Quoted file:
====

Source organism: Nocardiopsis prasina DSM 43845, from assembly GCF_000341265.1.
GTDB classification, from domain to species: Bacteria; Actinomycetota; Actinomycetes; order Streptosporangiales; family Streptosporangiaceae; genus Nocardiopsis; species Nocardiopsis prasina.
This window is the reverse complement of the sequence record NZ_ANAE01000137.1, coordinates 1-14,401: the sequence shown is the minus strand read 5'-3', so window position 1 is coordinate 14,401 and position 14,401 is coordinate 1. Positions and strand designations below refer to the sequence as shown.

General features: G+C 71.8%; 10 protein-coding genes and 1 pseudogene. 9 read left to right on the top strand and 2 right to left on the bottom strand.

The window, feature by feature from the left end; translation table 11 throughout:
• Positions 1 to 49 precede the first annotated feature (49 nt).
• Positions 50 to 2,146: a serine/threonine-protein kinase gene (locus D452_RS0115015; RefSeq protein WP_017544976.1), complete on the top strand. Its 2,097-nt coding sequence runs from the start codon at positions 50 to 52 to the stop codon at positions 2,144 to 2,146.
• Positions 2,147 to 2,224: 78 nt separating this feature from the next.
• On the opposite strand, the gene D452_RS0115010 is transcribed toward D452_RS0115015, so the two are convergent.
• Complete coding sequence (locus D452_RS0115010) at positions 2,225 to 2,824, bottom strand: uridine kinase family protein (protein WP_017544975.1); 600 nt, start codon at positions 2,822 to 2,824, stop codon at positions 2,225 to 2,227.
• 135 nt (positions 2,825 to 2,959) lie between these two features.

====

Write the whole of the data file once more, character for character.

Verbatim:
Source organism: Nocardiopsis prasina DSM 43845, from assembly GCF_000341265.1.
GTDB classification, from domain to species: Bacteria; Actinomycetota; Actinomycetes; order Streptosporangiales; family Streptosporangiaceae; genus Nocardiopsis; species Nocardiopsis prasina.
This window is the reverse complement of the sequence record NZ_ANAE01000137.1, coordinates 1-14,401: the sequence shown is the minus strand read 5'-3', so window position 1 is coordinate 14,401 and position 14,401 is coordinate 1. Positions and strand designations below refer to the sequence as shown.

General features: G+C 71.8%; 10 protein-coding genes and 1 pseudogene. 9 read left to right on the top strand and 2 right to left on the bottom strand.

The window, feature by feature from the left end; translation table 11 throughout:
• Positions 1 to 49 precede the first annotated feature (49 nt).
• Positions 50 to 2,146: a serine/threonine-protein kinase gene (locus D452_RS0115015; RefSeq protein WP_017544976.1), complete on the top strand. Its 2,097-nt coding sequence runs from the start codon at positions 50 to 52 to the stop codon at positions 2,144 to 2,146.
• Positions 2,147 to 2,224: 78 nt separating this feature from the next.
• On the opposite strand, the gene D452_RS0115010 is transcribed toward D452_RS0115015, so the two are convergent.
• Complete coding sequence (locus D452_RS0115010) at positions 2,225 to 2,824, bottom strand: uridine kinase family protein (protein WP_017544975.1); 600 nt, start codon at positions 2,822 to 2,824, stop codon at positions 2,225 to 2,227.
• 135 nt (positions 2,825 to 2,959) lie between these two features.